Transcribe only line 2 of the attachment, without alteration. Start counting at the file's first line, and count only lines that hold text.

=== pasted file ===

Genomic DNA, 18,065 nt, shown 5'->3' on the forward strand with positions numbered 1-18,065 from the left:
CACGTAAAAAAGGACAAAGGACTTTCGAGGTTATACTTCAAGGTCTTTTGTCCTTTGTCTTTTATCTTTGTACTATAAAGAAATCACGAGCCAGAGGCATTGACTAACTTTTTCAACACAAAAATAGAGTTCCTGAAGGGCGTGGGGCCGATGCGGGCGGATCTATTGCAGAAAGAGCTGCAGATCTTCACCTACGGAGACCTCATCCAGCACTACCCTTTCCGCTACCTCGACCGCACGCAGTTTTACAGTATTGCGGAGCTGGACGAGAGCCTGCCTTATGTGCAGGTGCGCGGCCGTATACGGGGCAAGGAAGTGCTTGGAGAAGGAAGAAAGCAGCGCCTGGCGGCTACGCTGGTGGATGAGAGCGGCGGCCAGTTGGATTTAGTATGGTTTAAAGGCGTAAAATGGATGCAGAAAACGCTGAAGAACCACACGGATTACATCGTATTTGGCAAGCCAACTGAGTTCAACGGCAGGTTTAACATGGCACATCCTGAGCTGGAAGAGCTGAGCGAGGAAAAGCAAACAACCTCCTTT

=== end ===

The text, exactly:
CACGTAAAAAAGGACAAAGGACTTTCGAGGTTATACTTCAAGGTCTTTTGTCCTTTGTCTTTTATCTTTGTACTATAAAGAAATCACGAGCCAGAGGCATTGACTAACTTTTTCAACACAAAAATAGAGTTCCTGAAGGGCGTGGGGCCGATGCGGGCGGATCTATTGCAGAAAGAGCTGCAGATCTTCACCTACGGAGACCTCATCCAGCACTACCCTTTCCGCTACCTCGACCGCACGCAGTTTTACAGTATTGCGGAGCTGGACGAGAGCCTGCCTTATGTGCAGGTGCGCGGCCGTATACGGGGCAAGGAAGTGCTTGGAGAAGGAAGAAAGCAGCGCCTGGCGGCTACGCTGGTGGATGAGAGCGGCGGCCAGTTGGATTTAGTATGGTTTAAAGGCGTAAAATGGATGCAGAAAACGCTGAAGAACCACACGGATTACATCGTATTTGGCAAGCCAACTGAGTTCAACGGCAGGTTTAACATGGCACATCCTGAGCTGGAAGAGCTGAGCGAGGAAAAGCAAACAACCTCCTTT